Digital media disruptions XVII - advertisers revolt, but subscriptions show promise

Profile picture for user jreed By Jon Reed June 8, 2017
Summary:
In this edition of digital media disruptions, we find advertising at a precipice, while subscription models surprise. 3D goggles and personalized chatbots keep us on our toes.

angry-man-with-bullhorn
Yes indeed - it's time for another gut-check of digital media disruptions - the enterprisey review. Rules: I pick the impactful stories from my media disruptions channel and give them a hard look from the enterprise side - along with a course of action. This series is NOT geared for the media industry, but for enterprises looking to win audiences.


Lead story - Forrester Sees Advertiser Revolt as Beginning of the End |
by: Jack Neff
key excerpt: "Display advertising never worked like we pretended," Forrester's report says. "CMOs know this already, but nobody wants to talk about it." Forrester cites the familiar problems of poor-quality ad placements, barely existent clickthrough rates, non-viewable impressions and rising ad blocking."

Forrester isn't exactly going out on a limb with their assertion that online display advertising is in trouble. But - the last few months marks the first time digital ad spenders like Proctor & Gamble are pulling back, questioning ads' effectiveness.

But as Tom Foremski reminds us in More Bad News For Media Industry In KPCB Internet Report, you can win in the digital ad industry. It's just bad news for every media site not named Google or Facebook. As per the new Meeker Internet trends report, these two behemoths now haul in an estimated/whopping 85 percent of all Internet advertising, up almost ten percent from last year.

enterprise relevance: medium. Most enterprises are not stuck in display ad models. It's media companies addicted to ad revenue that are going through the karmic spank tunnel now, such as Google and Apple's pending - and welcome - crackdown on autplay videos.

best course of action:

  • Limit digital advertising spend to targeted keyword and/or demographic platforms (Facebook, Google, LinkedIn, etc.) that return a quantifiable profit on monthly ad spend.
  • Redirect all digital ad budgets into other forms of marketing, with consideration towards content marketing, advocate and influencer marketing. The underlying goal? Opt-in audience building.
  • Redefine visibility goals based on a map of the most relevant communities and events in your company's industry. Have a long term plan for presence in those spots, based on involving your own experts in those communities.

Five industry experts give their insights into emerging subscription models
by: Jamie Gavin
key excerpt: "Looking at The Lawyer, by 2013 we were in steep decline. By that point all you can think about is holding margin, cutting costs, and so on, and it can be a thankless task. We looked at everything and the first thing we said was okay this has to change. We did some research and we found that our readers really valued news, insight and data, so our strategy from there was to move to a high value/subscriptions based model."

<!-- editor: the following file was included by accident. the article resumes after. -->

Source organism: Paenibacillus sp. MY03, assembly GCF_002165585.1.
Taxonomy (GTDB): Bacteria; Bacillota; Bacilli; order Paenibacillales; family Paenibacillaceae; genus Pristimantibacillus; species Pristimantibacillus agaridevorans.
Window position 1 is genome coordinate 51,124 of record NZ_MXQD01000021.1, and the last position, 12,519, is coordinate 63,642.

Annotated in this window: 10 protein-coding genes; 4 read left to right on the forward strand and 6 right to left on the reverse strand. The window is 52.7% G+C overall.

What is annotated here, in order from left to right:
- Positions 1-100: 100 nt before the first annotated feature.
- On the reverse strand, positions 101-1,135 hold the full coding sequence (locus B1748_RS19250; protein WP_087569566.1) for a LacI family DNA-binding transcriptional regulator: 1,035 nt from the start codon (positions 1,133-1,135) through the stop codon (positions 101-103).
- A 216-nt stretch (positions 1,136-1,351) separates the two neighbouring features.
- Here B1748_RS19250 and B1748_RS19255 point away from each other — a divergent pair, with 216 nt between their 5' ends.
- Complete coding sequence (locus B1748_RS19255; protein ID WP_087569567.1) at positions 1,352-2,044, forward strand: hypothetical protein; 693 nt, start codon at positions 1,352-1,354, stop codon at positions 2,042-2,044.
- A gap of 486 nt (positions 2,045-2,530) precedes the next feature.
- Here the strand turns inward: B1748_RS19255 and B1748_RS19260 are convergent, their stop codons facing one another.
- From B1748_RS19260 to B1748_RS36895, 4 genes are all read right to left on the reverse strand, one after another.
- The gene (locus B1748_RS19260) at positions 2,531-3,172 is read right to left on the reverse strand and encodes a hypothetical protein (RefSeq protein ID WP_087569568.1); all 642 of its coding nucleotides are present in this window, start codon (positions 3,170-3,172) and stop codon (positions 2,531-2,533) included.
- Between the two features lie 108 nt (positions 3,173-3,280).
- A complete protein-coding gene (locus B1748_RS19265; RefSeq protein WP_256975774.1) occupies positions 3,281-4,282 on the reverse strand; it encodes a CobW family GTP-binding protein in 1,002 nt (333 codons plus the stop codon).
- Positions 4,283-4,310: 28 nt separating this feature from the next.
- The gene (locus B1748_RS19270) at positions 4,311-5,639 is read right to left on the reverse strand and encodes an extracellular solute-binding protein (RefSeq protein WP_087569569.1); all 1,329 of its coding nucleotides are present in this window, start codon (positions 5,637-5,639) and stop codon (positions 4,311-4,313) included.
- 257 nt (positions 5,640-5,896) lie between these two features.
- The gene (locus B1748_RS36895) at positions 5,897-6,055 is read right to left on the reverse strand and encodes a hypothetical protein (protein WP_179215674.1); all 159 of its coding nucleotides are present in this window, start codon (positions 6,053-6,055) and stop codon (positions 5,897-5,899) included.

One of the most surprising/promising response to display ad revenue woes is to push into paid subscription models. Often this means a content rethink and deeper investment in data/analytics. I could probably write a whole article on this Fipp piece - which details subscription success stories at five publications.

enterprise relevance: high - most companies wouldn't charge for content subscriptions, but the power of content sign-ups as a next level of value/data exchange is real. Earning attention is a lot easier when folks have invited you into their inbox. We can learn from these success stories, which include narrow-casted publications that provide clues into a vertical content focus.

best course of action:

  • Study the ups and downs of paid media subscriptions, and how media companies are are evolving their data/analytics to make this happen.
  • Examine how media sites are experimenting with subscription lead-ups (e.g. "ten articles free") and how they gradually earn more data on audience members. Study what's doesn't work, or what seems too invasive as well.
  • Evaluate how email fits into other subscription audiences. Track UTM codes to hone in on the subscription and/or follow channels with the most traction.

More fresh subscription use cases: Washington Post, Breaking News, Is Also Breaking New Ground, and, even more optimistically, How the Internet Is Saving Culture, Not Killing It.


This is how The New York Times is using bots to create more one-to-one experiences with readers
by: Andrew Phelps
key excerpt: "I think this is happening now because we’re moving toward this more personal relationship between news organizations and their readers, and the rise of bots happens at this moment because it really facilitates those relationships."

enterprise relevance: medium, depending on chatbot resources and use case. This is nifty look into how the New York times found there was a reader appetite for text-based, personalized content - but it couldn't scale. Until the Times tried it with bots, or, more accurately, a blended bot/hand-crafted mix. And yeah, they are toying with similar concepts on Alexa as well.

This is really the convergence of a couple of trends: chatbots with a limited-but-useful scope, and the rise of messaging environments as a preferred medium not just for chat with friends, but for commerce and consumption.

best course of action:

  • Consider setting up a media lab or sandbox project to test new forms of consumption e.g. messaging environments. If you have a chatbot investment, experiment with how personalized content delivery might be incorporated.

Bonus content - a few more stories worth tracking.


These pieces were picked from my curated scoop.it channel, enterprise media disruptions. You can also view the entire digital media disruptions series.